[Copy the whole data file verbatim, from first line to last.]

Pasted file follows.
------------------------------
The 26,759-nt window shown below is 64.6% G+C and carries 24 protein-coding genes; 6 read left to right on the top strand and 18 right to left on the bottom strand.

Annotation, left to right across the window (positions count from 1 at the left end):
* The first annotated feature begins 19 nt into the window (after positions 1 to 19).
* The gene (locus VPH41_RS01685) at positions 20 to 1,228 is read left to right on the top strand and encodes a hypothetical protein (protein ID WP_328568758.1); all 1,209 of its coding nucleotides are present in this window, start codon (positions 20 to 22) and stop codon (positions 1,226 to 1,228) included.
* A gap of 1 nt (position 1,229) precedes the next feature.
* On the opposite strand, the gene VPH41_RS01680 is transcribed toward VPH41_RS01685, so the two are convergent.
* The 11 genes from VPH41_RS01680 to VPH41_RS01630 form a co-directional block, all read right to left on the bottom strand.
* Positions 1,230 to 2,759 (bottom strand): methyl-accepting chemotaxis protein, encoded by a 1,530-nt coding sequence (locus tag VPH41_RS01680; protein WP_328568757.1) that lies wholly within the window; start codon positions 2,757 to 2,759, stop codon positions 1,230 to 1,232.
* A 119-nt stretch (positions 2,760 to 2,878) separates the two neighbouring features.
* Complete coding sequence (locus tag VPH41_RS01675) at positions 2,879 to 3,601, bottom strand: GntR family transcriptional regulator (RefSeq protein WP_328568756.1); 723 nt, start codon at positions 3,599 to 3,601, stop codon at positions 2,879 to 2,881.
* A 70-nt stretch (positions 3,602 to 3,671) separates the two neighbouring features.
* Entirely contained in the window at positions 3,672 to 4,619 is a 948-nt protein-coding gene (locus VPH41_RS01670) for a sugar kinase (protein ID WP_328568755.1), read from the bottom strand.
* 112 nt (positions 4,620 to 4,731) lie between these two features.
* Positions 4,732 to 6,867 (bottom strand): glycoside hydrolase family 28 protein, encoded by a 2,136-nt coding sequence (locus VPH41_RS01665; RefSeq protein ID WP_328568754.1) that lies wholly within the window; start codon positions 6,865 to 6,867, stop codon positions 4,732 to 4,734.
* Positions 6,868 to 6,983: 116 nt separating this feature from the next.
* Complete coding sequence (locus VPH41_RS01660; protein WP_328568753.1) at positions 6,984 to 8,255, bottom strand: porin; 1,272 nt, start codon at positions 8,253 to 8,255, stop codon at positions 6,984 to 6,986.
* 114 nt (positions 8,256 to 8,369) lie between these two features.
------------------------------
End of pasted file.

The 26,759-nt window shown below is 64.6% G+C and carries 24 protein-coding genes; 6 read left to right on the top strand and 18 right to left on the bottom strand.

Annotation, left to right across the window (positions count from 1 at the left end):
* The first annotated feature begins 19 nt into the window (after positions 1 to 19).
* The gene (locus VPH41_RS01685) at positions 20 to 1,228 is read left to right on the top strand and encodes a hypothetical protein (protein ID WP_328568758.1); all 1,209 of its coding nucleotides are present in this window, start codon (positions 20 to 22) and stop codon (positions 1,226 to 1,228) included.
* A gap of 1 nt (position 1,229) precedes the next feature.
* On the opposite strand, the gene VPH41_RS01680 is transcribed toward VPH41_RS01685, so the two are convergent.
* The 11 genes from VPH41_RS01680 to VPH41_RS01630 form a co-directional block, all read right to left on the bottom strand.
* Positions 1,230 to 2,759 (bottom strand): methyl-accepting chemotaxis protein, encoded by a 1,530-nt coding sequence (locus tag VPH41_RS01680; protein WP_328568757.1) that lies wholly within the window; start codon positions 2,757 to 2,759, stop codon positions 1,230 to 1,232.
* A 119-nt stretch (positions 2,760 to 2,878) separates the two neighbouring features.
* Complete coding sequence (locus tag VPH41_RS01675) at positions 2,879 to 3,601, bottom strand: GntR family transcriptional regulator (RefSeq protein WP_328568756.1); 723 nt, start codon at positions 3,599 to 3,601, stop codon at positions 2,879 to 2,881.
* A 70-nt stretch (positions 3,602 to 3,671) separates the two neighbouring features.
* Entirely contained in the window at positions 3,672 to 4,619 is a 948-nt protein-coding gene (locus VPH41_RS01670) for a sugar kinase (protein ID WP_328568755.1), read from the bottom strand.
* 112 nt (positions 4,620 to 4,731) lie between these two features.
* Positions 4,732 to 6,867 (bottom strand): glycoside hydrolase family 28 protein, encoded by a 2,136-nt coding sequence (locus VPH41_RS01665; RefSeq protein ID WP_328568754.1) that lies wholly within the window; start codon positions 6,865 to 6,867, stop codon positions 4,732 to 4,734.
* Positions 6,868 to 6,983: 116 nt separating this feature from the next.
* Complete coding sequence (locus VPH41_RS01660; protein WP_328568753.1) at positions 6,984 to 8,255, bottom strand: porin; 1,272 nt, start codon at positions 8,253 to 8,255, stop codon at positions 6,984 to 6,986.
* 114 nt (positions 8,256 to 8,369) lie between these two features.